Advanced search
Start date
Betweenand

Integrated effects of xenoestrogens and chytrid infection on the microbiome of the Brazilian cururu toad (Rhinella icterica)

Grant number: 19/04462-5
Support type:Scholarships abroad - Research Internship - Post-doctor
Effective date (Start): September 01, 2019
Effective date (End): November 30, 2019
Field of knowledge:Biological Sciences - Zoology
Principal Investigator:Luis Felipe de Toledo Ramos Pereira
Grantee:Raquel Fernanda Salla Jacob
Supervisor abroad: Douglas C Woodhams
Home Institution: Instituto de Biologia (IB). Universidade Estadual de Campinas (UNICAMP). Campinas , SP, Brazil
Local de pesquisa : University of Massachusetts Boston (UMass Boston), United States  
Associated to the scholarship:17/18040-0 - Integrated effects of xenoestrogens and chytrid infection on the morphological physiology of males and females of the Cururu toad, BP.PD

Abstract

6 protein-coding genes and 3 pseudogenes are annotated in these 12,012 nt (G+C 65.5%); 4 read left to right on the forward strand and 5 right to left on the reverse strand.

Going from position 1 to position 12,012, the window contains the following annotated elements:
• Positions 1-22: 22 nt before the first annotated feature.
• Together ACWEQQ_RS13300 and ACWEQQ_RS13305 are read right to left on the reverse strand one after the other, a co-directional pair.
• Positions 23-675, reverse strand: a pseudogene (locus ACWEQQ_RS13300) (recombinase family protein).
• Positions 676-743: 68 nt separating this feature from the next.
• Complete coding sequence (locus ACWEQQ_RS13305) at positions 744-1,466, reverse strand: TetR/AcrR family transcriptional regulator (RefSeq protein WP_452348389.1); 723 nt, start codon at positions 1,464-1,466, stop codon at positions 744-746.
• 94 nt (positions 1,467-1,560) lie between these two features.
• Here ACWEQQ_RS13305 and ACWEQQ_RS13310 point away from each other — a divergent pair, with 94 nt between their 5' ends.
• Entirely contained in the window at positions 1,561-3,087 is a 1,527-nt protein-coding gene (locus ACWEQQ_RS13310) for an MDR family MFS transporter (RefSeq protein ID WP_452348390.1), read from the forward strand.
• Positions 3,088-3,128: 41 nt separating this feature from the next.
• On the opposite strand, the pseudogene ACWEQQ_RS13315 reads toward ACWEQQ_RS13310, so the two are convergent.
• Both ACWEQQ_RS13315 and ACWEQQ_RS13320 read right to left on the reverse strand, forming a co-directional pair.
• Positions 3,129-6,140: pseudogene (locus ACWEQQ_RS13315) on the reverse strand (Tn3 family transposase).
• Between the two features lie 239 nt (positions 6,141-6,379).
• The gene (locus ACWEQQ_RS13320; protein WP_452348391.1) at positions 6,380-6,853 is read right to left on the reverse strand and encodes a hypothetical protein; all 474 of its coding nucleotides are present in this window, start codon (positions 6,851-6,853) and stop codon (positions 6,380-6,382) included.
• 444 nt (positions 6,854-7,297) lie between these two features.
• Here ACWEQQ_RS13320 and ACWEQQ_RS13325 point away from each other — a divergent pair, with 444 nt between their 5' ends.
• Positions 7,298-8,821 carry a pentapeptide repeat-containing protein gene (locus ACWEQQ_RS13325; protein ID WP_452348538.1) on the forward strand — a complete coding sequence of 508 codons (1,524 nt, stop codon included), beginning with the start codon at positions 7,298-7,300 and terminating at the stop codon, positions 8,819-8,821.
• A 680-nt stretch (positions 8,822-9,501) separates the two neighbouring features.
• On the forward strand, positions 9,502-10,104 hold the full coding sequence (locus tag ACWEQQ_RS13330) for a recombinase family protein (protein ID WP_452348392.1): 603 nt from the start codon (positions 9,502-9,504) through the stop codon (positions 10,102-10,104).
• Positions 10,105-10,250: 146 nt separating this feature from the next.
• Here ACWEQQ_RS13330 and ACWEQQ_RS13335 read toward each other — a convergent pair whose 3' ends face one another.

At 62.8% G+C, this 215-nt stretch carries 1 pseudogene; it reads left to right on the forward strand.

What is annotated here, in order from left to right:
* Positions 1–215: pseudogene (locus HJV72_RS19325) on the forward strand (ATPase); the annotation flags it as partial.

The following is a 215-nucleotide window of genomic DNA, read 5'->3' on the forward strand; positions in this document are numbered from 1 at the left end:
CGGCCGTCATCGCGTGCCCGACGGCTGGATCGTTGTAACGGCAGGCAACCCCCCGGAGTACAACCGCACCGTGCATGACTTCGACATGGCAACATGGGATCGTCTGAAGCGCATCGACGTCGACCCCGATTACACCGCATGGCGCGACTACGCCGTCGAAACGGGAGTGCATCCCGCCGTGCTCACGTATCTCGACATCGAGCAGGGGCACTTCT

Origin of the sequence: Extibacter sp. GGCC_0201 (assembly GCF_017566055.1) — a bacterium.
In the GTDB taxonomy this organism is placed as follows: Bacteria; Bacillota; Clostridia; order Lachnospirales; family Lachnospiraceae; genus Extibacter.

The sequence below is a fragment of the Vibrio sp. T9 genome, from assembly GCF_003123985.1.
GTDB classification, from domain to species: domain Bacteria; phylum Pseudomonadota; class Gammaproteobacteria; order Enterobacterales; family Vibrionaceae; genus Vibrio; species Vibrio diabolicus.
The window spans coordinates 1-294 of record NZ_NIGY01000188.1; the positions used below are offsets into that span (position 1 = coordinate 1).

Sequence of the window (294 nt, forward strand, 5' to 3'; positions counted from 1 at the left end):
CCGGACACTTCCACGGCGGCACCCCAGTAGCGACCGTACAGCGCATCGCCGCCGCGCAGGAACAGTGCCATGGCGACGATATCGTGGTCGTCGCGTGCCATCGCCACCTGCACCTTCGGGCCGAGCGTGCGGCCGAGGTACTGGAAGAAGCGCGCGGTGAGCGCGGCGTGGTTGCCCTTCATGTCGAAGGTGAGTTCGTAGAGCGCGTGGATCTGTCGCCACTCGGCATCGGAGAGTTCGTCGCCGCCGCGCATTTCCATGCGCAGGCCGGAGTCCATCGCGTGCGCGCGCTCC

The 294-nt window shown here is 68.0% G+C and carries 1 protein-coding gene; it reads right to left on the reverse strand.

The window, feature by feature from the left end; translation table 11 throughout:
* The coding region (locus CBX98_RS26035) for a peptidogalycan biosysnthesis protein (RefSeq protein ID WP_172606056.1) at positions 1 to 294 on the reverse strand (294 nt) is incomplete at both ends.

Amphibians are frequently impacted by several stressors contributing to population declines. The xenoestrogens dumped into the effluents can act as endocrine disruptors, affecting several physiological functions of amphibians. Once exposed to these contaminants, amphibians may become more susceptible to infectious diseases such as chytridiomycosis. In the aquatic environment, all of these factors can occur concomitantly, and an interaction between them can lead to even more severe effects. However, to date there are no studies evaluating the synergistic effects of 17±-ethynyloestradiol (EE2) and chytridiomycosis, nor are there comparisons between sexes in this sense. The microbiome may mediate the effects of stressors and disease, thus here we aim to characterize the microbiome of male and female Rhinella icterica, and to examine the effects of exposure to EE2 and the chytrid fungus, Batrachochytrium dendrobatidis. Research targets will be achieved by analyzing the microbiome at the University of Massachusetts Boston, under the supervision of Dr. Douglas Woodhams. This pioneering study may have global implications and is set to reveal a complex web of interactions between pathogens, environmental contaminants and sexual gender in anurans.